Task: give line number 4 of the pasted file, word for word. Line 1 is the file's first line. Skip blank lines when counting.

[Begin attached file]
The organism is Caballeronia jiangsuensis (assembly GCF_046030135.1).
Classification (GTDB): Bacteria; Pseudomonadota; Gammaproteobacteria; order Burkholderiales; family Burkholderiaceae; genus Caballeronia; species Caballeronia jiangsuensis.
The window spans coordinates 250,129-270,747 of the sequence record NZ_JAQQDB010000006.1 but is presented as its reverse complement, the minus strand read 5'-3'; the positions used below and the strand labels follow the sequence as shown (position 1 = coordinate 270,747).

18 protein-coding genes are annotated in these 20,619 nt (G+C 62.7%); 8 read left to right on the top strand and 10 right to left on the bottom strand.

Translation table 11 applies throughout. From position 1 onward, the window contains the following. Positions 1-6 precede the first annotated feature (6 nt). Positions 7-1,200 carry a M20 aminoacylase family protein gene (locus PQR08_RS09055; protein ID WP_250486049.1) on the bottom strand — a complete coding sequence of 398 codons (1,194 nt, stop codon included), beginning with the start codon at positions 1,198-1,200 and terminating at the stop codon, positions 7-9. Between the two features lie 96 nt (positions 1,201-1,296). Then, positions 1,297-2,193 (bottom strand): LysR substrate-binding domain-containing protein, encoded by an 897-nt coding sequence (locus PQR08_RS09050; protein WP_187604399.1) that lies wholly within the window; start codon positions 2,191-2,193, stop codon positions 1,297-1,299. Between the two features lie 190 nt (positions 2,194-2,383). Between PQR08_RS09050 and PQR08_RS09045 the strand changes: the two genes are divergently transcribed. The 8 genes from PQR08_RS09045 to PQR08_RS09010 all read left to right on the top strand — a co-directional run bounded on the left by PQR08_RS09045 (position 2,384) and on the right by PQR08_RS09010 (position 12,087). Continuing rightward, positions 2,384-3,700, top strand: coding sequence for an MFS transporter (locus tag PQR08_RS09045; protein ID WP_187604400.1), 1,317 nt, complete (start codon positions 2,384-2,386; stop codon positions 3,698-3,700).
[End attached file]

18 protein-coding genes are annotated in these 20,619 nt (G+C 62.7%); 8 read left to right on the top strand and 10 right to left on the bottom strand.